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802.11 only Partially Decrypted

asked 2021-01-16 14:07:46 +0000

tim-hilt gravatar image

updated 2021-01-16 14:11:31 +0000

Hi there! This is my first question, so please be gentle.

I have an external WIFI -adaptor (Ralink RT5572 chipset) that i put into monitor mode using the following commands (wlp0s20f0u1 being the interface-name of course):

sudo ip link set wlp0s20f0u1 down && \           # Deactivate network interface
    sudo iwconfig wlp0s20f0u1 mode monitor && \  # Change mode
    sudo ip link set wlp0s20f0u1 up && \         # Reactivate
    sudo iw dev wlp0s20f0u1 set freq 5260        # Set operating-frequency; AP is at 5GHz channel 52/5.26GHz

I then captured some traffic, including an authentication process with my Huawei-Smartphone. I successfully recorded all 4 EAPOL-packets. The IP-adress of the smartphone is 192.168.178.24. The Access-Point is an AVM Fritz!Box (which displays as AVMAudio). However, most of the packets are still encrypted, as can be seen looking at the trace.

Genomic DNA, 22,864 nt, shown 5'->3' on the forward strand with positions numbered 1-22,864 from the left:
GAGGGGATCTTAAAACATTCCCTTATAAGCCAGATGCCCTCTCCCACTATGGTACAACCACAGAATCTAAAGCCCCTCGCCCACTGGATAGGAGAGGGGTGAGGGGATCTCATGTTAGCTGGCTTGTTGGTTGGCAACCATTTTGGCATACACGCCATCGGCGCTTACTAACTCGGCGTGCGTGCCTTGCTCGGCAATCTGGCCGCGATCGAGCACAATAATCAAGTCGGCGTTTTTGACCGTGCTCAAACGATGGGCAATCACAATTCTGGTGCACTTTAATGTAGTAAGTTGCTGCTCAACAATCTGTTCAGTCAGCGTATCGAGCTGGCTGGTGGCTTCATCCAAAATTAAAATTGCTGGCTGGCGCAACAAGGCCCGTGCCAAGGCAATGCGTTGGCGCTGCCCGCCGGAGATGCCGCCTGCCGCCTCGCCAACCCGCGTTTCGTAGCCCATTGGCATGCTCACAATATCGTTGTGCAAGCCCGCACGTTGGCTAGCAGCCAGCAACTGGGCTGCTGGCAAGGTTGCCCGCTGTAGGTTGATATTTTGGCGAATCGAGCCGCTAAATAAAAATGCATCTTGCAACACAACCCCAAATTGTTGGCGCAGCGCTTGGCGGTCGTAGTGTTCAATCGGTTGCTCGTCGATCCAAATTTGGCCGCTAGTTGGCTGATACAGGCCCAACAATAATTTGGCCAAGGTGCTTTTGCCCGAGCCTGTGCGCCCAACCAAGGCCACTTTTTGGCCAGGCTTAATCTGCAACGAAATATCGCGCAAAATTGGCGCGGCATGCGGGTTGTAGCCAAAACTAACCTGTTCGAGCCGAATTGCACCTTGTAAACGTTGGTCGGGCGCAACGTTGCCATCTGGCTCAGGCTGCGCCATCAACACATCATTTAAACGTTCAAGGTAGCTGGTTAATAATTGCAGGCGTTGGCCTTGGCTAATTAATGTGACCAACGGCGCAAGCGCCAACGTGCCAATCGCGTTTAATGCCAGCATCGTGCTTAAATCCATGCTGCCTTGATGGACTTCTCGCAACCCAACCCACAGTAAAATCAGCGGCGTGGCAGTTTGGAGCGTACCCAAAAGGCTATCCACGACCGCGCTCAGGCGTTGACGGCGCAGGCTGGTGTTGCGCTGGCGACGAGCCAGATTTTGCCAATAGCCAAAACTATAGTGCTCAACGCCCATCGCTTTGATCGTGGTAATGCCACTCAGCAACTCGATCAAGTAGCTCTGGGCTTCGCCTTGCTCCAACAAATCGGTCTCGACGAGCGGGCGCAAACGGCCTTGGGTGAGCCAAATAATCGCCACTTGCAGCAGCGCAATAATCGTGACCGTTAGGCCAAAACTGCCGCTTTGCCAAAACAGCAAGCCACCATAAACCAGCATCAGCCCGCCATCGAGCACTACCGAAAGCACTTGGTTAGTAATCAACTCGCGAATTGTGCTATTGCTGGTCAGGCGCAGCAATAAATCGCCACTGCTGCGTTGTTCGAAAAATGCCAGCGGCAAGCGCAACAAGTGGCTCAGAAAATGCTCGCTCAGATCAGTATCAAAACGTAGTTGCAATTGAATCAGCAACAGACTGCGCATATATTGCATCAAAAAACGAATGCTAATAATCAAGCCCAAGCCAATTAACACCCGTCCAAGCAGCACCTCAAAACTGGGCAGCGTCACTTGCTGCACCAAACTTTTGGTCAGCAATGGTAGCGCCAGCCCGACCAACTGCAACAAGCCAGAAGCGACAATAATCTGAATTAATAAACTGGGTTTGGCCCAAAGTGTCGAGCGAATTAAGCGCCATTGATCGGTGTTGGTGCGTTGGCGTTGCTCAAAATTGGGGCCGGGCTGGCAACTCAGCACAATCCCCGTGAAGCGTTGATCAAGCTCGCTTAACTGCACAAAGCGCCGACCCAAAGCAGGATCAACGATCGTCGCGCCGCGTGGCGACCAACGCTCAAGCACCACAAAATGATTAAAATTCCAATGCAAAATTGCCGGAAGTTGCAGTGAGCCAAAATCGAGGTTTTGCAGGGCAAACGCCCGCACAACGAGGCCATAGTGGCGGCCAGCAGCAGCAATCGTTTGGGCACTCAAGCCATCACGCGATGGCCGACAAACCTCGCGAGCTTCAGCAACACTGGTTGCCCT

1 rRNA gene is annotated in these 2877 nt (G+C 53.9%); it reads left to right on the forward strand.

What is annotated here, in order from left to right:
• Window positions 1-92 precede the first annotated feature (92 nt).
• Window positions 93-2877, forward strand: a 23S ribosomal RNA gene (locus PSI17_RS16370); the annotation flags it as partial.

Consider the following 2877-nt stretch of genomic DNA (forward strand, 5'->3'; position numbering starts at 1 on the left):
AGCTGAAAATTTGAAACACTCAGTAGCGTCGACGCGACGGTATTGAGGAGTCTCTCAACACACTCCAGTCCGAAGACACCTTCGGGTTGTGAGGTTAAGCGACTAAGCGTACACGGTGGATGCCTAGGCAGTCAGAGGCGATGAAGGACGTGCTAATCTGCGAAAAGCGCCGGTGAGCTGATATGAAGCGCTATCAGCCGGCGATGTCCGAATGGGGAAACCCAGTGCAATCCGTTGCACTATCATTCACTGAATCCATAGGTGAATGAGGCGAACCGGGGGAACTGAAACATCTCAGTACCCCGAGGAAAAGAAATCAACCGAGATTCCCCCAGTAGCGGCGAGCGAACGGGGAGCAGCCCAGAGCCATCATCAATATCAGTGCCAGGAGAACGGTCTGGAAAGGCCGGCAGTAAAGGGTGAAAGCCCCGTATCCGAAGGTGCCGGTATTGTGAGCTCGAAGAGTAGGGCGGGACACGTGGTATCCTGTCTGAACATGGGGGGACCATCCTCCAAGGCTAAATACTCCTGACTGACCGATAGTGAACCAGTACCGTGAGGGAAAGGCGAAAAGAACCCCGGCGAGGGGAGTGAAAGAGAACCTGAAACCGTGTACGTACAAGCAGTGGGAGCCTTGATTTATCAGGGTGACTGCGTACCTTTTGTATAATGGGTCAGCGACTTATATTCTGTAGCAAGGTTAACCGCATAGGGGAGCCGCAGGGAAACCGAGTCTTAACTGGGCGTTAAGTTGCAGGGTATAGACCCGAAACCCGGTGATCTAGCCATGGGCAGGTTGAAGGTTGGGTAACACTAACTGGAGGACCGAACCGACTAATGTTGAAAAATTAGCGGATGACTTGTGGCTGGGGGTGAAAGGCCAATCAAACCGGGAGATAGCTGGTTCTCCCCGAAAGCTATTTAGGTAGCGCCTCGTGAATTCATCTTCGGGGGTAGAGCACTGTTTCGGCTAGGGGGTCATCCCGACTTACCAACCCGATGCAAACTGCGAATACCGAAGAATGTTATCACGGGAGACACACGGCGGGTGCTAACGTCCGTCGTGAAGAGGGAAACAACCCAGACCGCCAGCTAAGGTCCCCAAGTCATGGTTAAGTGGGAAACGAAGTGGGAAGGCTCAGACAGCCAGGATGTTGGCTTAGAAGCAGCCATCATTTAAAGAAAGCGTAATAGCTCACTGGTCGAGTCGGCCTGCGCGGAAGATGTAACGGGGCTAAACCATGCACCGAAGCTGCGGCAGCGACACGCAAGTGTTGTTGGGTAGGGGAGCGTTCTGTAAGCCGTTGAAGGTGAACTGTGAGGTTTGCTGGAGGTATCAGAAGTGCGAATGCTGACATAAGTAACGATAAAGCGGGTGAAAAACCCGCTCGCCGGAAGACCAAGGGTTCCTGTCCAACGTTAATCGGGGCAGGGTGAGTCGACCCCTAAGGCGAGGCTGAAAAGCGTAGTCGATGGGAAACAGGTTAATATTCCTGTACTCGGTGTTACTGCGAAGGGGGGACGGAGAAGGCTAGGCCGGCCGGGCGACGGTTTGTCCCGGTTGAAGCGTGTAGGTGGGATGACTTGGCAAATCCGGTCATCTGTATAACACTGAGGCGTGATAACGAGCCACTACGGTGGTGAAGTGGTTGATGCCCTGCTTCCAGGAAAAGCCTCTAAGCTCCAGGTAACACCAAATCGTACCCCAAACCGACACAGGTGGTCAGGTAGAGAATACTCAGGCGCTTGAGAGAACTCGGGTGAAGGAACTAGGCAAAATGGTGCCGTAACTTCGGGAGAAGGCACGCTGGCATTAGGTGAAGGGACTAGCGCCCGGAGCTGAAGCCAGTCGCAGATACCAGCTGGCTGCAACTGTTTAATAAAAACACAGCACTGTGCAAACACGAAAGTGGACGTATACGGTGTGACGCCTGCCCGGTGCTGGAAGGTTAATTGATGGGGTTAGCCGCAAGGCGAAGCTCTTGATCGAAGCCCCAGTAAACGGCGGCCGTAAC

I have generated a WIFI-key via the online-generator and added it in the settings for the IEEE 802.11-protocol (the key is 63c3ad1ebd33ac970e3e7b603a7f52e11aa476f7cabb0d5ffeafe65fbb213910). Because this doesn't work, i also tried adding a key via wpa-pwd, but that didn't change anything.

I also fiddled around with the settings Assume packets have FCS and with the settings for Ignore the protection bit, however the result remained the same. The settings are now the same as in the following image:

Wireshark settings for IEEE 802.11-protocol

This issue sounds a lot like the one in this question, however there they have found a Key Descriptor Version of "3", while mine is at "2", which Wireshark should be able to decrypt, as far as I understood the answer in the linked question.